Dear Blog Readers,
I published “The Gliddons in London” (which also includes my transcript of Anne Gliddon’s “ A Family Record”),at the request of the late Keith Borrow of Adelaide, South Australia.
Mr. Borrow, a local historian of the early pioneers of South Australia, was descended from a pioneering family himself; and he had, as had his father before him, an extensive knowledge and interest in the family histories of the early South Australians.
After meeting Mr. Borrow for the first time in 1997, I kept in regular contact with him until his death. He came to know of my long time interest, and search for knowledge about members of my branch of the Gliddon family. It was also clear to him that I knew very little about those in the family that immigrated to Australia in the nineteenth century. Though, my own family will always remember, with lasting appreciation, the generous gifts of food parcels that arrived during and after World War II from an Aunt Clara Ida Gliddon – whom we knew to be a distant cousin living in Adelaide. She happened also to be a close friend of Keith.
In 1998, Keith made the suggestion that I publish a manuscript which he had in his possession, and which I discovered was Anne Gliddon’s “A Family Record”, as copied by Anne’s cousin, Clara Joanna Gliddon in 1872. This manuscript is the only copy known to exist.
Even before I transcribed the Record, there was knowledge of it existence, but not any clear detail about its content. Consequently there was a great deal of interest within the family as to exactly what it would contain.
When I did transcribe the manuscript I soon realized that both Anne’s and Clara’s intentions in writing and copying the Record, was to preserve the knowledge of the history of their family for future members who might be interested.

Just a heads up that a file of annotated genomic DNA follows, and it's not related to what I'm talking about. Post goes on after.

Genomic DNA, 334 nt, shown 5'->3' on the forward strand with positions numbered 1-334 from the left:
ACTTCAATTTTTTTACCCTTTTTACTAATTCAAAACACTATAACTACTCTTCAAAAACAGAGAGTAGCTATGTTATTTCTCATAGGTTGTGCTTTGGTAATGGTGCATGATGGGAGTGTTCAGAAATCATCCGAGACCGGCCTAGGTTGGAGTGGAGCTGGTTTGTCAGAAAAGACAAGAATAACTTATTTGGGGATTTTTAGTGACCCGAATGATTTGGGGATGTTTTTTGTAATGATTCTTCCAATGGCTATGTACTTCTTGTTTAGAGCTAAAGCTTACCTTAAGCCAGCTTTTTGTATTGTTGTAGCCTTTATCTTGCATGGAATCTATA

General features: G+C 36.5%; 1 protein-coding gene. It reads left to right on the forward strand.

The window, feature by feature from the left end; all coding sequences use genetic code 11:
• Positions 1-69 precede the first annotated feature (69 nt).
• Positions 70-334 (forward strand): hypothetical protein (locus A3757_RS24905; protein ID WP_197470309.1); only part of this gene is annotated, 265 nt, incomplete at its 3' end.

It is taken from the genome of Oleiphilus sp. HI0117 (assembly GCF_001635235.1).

I believe that Mr. Borrow, who had no pecuniary interest in the document, and who, in fact, financially supported the publication of my work, was honouring the intentions of, both Anne and Clara Gliddon.
Equally I have always felt under an obligation to pass on the knowledge that was given freely to me, by imparting the same, as freely as I am able. However, publishing “ The Gliddon’s in London” which included my transcript,did required an outlay of money which was then necessary for me to recoup. Since then, however, the Internet has become a marvelous vehicle for the free transmission of information and under these circumstances I believe I too can honour the intentions of the author and her scribe.
Even so, I do not intend to digitize the book itself, as the title and its contents are still under copyright and available to purchase. Furthermore there have been many individuals who contributed to the book, who did so on the understanding that it was to be a limited edition.
At present, there are several people continuing to research, myself included. This blog gives me the opportunity to record and preserve any additional information that comes to light. I welcome contributions from other family researchers.
There are the guidelines I have set myself: :
1) I have a responsibility to protect the privacy of members of the extended family living today. For this reason any personal histories on this Blog will not extend beyond 1878, the year of Anne’s death.
2) I will only write personal histories about individuals that were closely related to Anne, except in the case of certain events or persons who merit special attention for social or political historical reasons.
3) The main aim of the Blog is to provide information that is not only of interest to family members, but also is seen to address issues of social history.
I would welcome any further suggestions or comments regarding what content should or should not be posted on this blog.